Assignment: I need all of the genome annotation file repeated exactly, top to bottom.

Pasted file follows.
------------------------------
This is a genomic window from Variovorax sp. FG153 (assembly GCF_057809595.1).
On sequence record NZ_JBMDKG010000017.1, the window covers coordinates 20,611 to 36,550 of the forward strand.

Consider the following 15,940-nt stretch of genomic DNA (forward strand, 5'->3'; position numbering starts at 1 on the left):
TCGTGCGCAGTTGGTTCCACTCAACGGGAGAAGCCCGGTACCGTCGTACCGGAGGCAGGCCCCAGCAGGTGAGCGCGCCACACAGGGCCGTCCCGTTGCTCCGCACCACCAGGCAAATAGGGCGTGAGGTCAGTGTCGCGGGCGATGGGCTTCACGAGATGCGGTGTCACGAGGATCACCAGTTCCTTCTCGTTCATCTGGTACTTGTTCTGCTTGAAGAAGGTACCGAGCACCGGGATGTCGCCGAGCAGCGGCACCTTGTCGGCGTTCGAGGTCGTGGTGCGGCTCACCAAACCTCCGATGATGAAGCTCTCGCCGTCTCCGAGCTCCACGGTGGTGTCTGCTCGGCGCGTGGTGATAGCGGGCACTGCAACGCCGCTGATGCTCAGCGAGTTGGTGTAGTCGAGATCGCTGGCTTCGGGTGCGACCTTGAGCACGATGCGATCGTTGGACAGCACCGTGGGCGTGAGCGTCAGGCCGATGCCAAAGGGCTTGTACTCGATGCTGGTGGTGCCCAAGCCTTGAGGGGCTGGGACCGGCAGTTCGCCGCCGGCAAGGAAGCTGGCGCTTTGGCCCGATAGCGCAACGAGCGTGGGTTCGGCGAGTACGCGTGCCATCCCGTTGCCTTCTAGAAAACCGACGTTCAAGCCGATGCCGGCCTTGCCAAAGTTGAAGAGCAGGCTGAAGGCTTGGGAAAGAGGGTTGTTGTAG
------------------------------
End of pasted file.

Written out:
This is a genomic window from Variovorax sp. FG153 (assembly GCF_057809595.1).
On sequence record NZ_JBMDKG010000017.1, the window covers coordinates 20,611 to 36,550 of the forward strand.

Consider the following 15,940-nt stretch of genomic DNA (forward strand, 5'->3'; position numbering starts at 1 on the left):
TCGTGCGCAGTTGGTTCCACTCAACGGGAGAAGCCCGGTACCGTCGTACCGGAGGCAGGCCCCAGCAGGTGAGCGCGCCACACAGGGCCGTCCCGTTGCTCCGCACCACCAGGCAAATAGGGCGTGAGGTCAGTGTCGCGGGCGATGGGCTTCACGAGATGCGGTGTCACGAGGATCACCAGTTCCTTCTCGTTCATCTGGTACTTGTTCTGCTTGAAGAAGGTACCGAGCACCGGGATGTCGCCGAGCAGCGGCACCTTGTCGGCGTTCGAGGTCGTGGTGCGGCTCACCAAACCTCCGATGATGAAGCTCTCGCCGTCTCCGAGCTCCACGGTGGTGTCTGCTCGGCGCGTGGTGATAGCGGGCACTGCAACGCCGCTGATGCTCAGCGAGTTGGTGTAGTCGAGATCGCTGGCTTCGGGTGCGACCTTGAGCACGATGCGATCGTTGGACAGCACCGTGGGCGTGAGCGTCAGGCCGATGCCAAAGGGCTTGTACTCGATGCTGGTGGTGCCCAAGCCTTGAGGGGCTGGGACCGGCAGTTCGCCGCCGGCAAGGAAGCTGGCGCTTTGGCCCGATAGCGCAACGAGCGTGGGTTCGGCGAGTACGCGTGCCATCCCGTTGCCTTCTAGAAAACCGACGTTCAAGCCGATGCCGGCCTTGCCAAAGTTGAAGAGCAGGCTGAAGGCTTGGGAAAGAGGGTTGTTGTAG